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I Will Raise My Kids on Music

What do you even call the sound that a bomb makes when it is dropping? You know … that piercing, unmistakable, Doppler-Effected whistle? Whatever it is called, I will love it until the day I die.

Why? Because it heralds the beginning of one of the best songs of the 80s, The Gap Band’s, “You Dropped A Bomb on Me.” (Young folks, get your fingers a-You-Tubin’.) And even more importantly, it stirs up some very happy memories from my childhood—cleaning the house with my mom. Yes, you read that right … cleaning. We would dance around to this song while we dusted the furniture and straightened things up. We were having a grand old time, just the two of us. Music did that.

Memphis Moms Blog kids music

It was like that many weekends at our house. I would flip through the albums—record albums, praise be—and play some of our favorites. Michael Jackson, The Doobie Brothers, George Benson, Huey Lewis and the News, WHAM! … and we can’t forget the “Flashdance” soundtrack—I wore the grooves off that vinyl while conjuring up some Tony-award-winning choreography that spanned the endless orange shag carpet in our living room.

Memphis Moms Blog record player

Playing DJ with my mom on the weekends continued through the years. I fondly recall blasting Salt-N-Pepa’s “Push It” on the cassette deck in my mom’s new car; and when we finally got a CD player, Madonna’s “Immaculate Collection” was on repeat. We were really into pop music, R&B, jazz, pretty much everything. Many times, my mom would play pieces of Classical music and have me describe to her what kinds of stories I thought the music was telling. I will forever be grateful for those memories, and for her encouragement of my young love obsession with George Gershwin’s “Rhapsody in Blue.”

My dad was a huge music lover too—everything from Koko Taylor to The Beach Boys, and from Bob Dylan to The Moody Blues. And he could play pretty much any instrument, which he tried to teach me as well. We sat at the keyboard and wrote songs; he let me play the tambourine while he strummed guitar; he walked me through playing “Twinkle, Twinkle, Little Star” on the accordion; and we sang, and danced, and jammed A LOT. We would have karaoke sessions in the living room way before it was cool, and nobody, anywhere, had anything on our version of Sonny & Cher’s “I Got You, Babe.” I’ll never forget hanging out on the bluff as a little kid to listen to the Memphis in May Sunset Symphony; and I’ll always treasure every time we danced to Wilson Pickett's “Mustang Sally”—at B.B. King’s on Beale, and at every wedding we attended, and at backyard parties, alike.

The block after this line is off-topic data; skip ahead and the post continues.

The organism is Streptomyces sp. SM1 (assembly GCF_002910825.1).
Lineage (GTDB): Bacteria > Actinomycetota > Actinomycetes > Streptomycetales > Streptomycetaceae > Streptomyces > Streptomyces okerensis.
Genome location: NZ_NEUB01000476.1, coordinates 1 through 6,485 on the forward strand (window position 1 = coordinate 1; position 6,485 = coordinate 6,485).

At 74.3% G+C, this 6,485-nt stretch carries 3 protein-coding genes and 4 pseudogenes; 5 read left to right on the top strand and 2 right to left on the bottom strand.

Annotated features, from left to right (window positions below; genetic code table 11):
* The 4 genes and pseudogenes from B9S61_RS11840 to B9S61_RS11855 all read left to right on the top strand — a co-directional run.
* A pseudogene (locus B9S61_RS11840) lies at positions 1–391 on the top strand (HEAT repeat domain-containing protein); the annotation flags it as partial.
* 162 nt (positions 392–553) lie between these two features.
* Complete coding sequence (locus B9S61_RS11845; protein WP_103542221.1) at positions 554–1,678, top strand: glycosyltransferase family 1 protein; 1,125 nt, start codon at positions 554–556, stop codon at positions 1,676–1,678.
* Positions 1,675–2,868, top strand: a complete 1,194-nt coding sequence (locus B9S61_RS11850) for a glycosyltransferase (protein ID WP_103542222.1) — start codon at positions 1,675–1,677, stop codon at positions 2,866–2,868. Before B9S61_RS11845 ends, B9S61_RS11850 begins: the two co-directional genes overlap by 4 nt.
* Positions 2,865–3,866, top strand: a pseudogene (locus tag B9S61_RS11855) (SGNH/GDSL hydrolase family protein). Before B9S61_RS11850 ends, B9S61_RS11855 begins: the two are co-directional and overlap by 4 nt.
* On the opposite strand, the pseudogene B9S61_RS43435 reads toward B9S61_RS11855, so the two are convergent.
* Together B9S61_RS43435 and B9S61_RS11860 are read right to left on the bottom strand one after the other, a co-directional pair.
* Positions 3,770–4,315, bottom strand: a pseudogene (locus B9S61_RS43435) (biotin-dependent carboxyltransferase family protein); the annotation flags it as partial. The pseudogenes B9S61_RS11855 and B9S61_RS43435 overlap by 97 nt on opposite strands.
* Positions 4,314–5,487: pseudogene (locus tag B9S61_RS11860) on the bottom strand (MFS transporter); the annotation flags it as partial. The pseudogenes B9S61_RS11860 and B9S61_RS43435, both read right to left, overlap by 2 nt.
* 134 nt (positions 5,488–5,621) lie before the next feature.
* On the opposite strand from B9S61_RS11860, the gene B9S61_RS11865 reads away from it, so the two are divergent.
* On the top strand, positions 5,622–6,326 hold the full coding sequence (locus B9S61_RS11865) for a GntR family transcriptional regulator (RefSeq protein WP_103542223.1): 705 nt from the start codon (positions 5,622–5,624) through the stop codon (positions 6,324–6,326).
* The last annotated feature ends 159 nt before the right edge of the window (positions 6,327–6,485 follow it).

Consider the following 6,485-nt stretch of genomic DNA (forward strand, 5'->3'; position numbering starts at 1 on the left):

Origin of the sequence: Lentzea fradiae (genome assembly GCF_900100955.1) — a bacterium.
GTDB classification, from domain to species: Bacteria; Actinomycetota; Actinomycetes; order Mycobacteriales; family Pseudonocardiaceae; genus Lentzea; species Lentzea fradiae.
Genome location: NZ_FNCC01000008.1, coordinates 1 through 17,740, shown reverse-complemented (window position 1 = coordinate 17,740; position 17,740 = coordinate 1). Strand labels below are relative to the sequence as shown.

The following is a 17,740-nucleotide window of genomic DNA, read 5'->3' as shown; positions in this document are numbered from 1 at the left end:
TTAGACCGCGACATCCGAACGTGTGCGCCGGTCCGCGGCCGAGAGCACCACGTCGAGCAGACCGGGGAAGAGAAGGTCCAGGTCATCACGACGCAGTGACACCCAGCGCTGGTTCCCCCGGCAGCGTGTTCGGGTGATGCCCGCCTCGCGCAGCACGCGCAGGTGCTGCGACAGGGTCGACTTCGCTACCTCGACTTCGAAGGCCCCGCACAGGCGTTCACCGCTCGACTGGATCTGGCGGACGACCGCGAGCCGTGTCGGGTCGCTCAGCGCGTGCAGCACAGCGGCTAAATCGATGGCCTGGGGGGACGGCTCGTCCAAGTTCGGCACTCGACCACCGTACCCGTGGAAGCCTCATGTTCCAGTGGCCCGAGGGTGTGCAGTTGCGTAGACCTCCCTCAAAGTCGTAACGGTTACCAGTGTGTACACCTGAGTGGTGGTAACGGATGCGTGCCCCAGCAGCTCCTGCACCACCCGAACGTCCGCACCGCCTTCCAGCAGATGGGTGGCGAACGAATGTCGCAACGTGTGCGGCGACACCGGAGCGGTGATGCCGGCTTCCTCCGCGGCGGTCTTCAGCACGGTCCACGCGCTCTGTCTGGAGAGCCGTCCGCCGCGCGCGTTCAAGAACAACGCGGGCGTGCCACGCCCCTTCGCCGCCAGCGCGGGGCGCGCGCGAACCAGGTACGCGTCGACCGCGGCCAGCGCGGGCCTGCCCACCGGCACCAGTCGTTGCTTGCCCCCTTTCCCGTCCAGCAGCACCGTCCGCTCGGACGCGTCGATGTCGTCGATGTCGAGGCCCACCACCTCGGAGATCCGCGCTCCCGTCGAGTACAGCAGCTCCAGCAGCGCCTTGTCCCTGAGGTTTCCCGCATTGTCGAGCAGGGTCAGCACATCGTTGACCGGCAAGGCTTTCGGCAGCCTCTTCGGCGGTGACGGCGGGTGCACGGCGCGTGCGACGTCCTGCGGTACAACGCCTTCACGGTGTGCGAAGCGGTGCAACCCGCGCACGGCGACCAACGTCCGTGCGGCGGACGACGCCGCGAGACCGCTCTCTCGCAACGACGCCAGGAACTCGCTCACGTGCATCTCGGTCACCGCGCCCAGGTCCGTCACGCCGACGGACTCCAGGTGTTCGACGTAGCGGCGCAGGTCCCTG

These memories—these nostalgic soundtracks—play in my head often. My parents instilled in me a deep love of music that I hope to pass on to my own children. I want my sons to remember their crazy mom singing Marvin Gaye's “I Heard It Through The Grapevine” at the top of her lungs just because it’s time for lunch on a Tuesday (this actually happened last week). I want them to remember their parents tearing up the dancefloor at family weddings. I want them to remember dancing around the living room to some of their favorite songs—even if it is “Baby Shark.” And even though they won’t remember me humming Bob Marley’s “No Woman No Cry” to help them fall asleep in my arms, I will … I always will.

I have a profound desire for music to have a huge presence in the lives of my children. Where other parents groan and smirk when someone gives them a musical toy as a gift—think a drum full of bells, tambourines and maracas—I say, bring it. I’m so proud that my toddler’s growing vocabulary boasted “drum,” “piano,” “violin” and “trumpet” very early on. And, man, if you could see that child cut a rug! He has his momma’s good rhythm.

So, what about you? Are you a music lover? Do you have a soundtrack from when you were growing up? What are some of your most treasured songs? Will your kids have a soundtrack too? Mine will.

Memphis Moms Blog mom piano
The author, Cara, and her mom, circa 1980.

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